"Bloody fantastic," Arthur muttered, and clutching the gauze to his hand, closed and picked up the kit with the other, and said, "Right, where is he?" so he could go and head off the inevitable lawsuit before Uther heard about it and forbade anybody from having avians on the estate in an act of typical overkill.


"How do you get attacked by a swan?" Will marveled, holding a rag to Lancelot's head.  

Dazed, Lancelot kept staring blankly into Gwen's worried face, and he murmured, "It just — it came out of nowhere.  One minute, I was walking by the lily pond, and the next, it just rocketed out at me, and — "

"I found a first aid kit!" Merlin cried, waving over at them madly as he jogged up the lawn, toward the reception stage where they'd all situated themselves, instruments carefully laid out, still in their cases, a mess of electrical wiring tangled like black snakes at their feet.  A blonde man clutching a green plastic kit was trailing after him, looking harried and somewhat bloody himself.

"Here," the man said, and peered at Lancelot's head as he handed Will the box.

"Cheers," Will said, and frowning at the man's hand, asked, "What happened to you?"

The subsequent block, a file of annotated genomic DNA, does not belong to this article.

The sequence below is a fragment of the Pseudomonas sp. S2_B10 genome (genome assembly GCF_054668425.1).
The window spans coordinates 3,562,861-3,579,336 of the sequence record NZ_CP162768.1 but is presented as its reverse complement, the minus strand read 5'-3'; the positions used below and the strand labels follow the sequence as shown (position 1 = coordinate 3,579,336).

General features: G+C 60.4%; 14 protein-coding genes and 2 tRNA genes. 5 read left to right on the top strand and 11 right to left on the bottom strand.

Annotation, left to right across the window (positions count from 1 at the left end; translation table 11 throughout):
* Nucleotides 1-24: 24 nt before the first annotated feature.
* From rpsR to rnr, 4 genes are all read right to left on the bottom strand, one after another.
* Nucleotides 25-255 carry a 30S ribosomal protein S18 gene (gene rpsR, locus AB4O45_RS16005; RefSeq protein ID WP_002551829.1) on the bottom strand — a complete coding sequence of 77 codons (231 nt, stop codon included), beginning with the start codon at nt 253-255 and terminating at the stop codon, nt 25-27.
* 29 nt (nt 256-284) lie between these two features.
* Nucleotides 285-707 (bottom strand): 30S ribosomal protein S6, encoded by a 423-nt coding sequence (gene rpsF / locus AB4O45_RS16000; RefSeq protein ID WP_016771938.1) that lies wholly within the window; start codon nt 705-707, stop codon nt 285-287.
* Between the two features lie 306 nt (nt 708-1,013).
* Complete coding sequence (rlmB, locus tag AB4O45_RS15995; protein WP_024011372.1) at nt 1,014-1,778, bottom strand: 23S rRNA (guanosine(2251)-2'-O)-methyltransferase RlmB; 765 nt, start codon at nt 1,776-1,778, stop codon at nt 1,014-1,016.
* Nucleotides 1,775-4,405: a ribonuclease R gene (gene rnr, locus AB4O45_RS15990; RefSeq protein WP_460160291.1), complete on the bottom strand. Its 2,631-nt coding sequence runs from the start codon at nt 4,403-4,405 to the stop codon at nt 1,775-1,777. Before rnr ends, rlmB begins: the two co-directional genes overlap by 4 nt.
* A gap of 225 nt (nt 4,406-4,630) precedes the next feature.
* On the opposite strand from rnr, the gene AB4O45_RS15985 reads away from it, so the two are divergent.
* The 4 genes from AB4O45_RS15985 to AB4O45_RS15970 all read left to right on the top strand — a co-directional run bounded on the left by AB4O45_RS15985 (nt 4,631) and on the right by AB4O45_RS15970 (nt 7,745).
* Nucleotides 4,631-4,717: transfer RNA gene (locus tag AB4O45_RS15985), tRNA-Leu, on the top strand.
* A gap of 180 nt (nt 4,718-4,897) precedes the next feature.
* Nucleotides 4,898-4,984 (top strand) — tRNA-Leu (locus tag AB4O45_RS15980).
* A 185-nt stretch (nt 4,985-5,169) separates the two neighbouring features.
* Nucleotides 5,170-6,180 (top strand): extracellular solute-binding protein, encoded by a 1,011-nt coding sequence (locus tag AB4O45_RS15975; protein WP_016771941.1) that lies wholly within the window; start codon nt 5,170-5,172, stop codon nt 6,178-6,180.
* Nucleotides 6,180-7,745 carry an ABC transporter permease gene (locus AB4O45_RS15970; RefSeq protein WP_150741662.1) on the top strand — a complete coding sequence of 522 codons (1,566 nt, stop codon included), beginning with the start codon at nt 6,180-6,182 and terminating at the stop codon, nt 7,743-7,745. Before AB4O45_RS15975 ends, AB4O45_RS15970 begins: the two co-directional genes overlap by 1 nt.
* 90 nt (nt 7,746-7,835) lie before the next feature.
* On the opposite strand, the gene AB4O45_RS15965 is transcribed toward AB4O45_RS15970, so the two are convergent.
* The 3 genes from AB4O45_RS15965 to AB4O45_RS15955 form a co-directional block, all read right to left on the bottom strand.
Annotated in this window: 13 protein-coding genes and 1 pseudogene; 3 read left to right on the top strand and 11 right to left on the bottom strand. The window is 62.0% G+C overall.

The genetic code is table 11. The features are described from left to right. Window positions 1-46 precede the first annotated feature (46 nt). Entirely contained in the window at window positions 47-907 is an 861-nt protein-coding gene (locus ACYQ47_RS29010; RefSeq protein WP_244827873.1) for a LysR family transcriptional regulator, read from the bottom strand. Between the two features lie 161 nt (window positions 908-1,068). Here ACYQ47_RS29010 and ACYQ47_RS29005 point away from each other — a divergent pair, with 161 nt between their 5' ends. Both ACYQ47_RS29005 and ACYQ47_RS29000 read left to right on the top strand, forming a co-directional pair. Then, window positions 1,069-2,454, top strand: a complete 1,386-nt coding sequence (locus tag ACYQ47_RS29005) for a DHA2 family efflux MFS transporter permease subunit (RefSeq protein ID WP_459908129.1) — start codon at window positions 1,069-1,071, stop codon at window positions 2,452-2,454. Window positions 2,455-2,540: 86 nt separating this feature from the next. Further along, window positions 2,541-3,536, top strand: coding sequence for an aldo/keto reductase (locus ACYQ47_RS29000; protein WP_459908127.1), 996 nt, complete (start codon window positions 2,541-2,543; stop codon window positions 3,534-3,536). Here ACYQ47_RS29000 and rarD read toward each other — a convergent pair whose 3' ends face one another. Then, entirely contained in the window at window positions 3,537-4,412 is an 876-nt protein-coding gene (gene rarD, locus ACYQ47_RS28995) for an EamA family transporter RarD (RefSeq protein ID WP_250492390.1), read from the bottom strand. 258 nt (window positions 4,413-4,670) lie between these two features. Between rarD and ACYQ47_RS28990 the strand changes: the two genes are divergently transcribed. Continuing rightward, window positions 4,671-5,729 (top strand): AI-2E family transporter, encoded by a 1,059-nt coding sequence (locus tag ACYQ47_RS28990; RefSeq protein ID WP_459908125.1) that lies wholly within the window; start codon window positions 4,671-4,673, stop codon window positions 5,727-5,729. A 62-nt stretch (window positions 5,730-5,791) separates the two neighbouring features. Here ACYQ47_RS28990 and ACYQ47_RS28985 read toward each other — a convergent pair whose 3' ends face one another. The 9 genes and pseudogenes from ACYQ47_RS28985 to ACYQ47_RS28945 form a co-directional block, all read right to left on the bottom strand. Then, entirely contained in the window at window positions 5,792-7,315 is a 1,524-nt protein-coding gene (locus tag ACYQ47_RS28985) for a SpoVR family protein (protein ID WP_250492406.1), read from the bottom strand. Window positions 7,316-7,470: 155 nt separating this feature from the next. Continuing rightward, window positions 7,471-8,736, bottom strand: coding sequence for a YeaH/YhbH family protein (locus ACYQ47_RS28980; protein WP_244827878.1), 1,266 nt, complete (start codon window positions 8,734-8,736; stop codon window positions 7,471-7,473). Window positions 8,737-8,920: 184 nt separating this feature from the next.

The blonde scowled.  "Swan," he muttered, and glancing at Lancelot, he said, "Sorry about this — I did try to kick it to death earlier."

"Clearly it can't be killed with mortal weapons," Lancelot grumbled, and Merlin flashed the blonde a wide, guileless smile as he said:

"Thanks — we really appreciate it."

"Yeah," Will said, attaching a Batman plaster to Lancelot's head, while Gwen clutched at his hand and cooed at him fretfully, as if this were the desert and Lancelot was riddled with shrapnel, rather than fucking Surrey and attacked by a bird.  "This entire day's been a bloody disaster."

The blonde raised his eyebrows.  "Is that so?" he asked.

Considering the fact that he probably worked at the estate, Merlin rushed to say, "Well, I mean — our car broke down on the way, and everyone's been a bit of shit to us since we got here..." faltering as he realized he actually just exacerbating the situation.

"Fucking christenings," Will said bitterly, adding a Barbie plaster underneath the Batman plaster and hoping Lancelot wouldn't look at his own face anytime soon. Depressingly, it didn't actually manage to make Lancelot less attractive. "Fucking posh christenings."

"Anyway," Gwen said, blushing in obvious shame over the rest of her quartet and digging up a smile for the new arrival, she turned to the blonde man, "I'm sorry, none of us caught your name?"

"Arthur Pendragon," he told them, smirking, and helping himself to a plaster — plain, no cartoon designs at all — he said, "If you'll excuse me," and headed off toward the main house.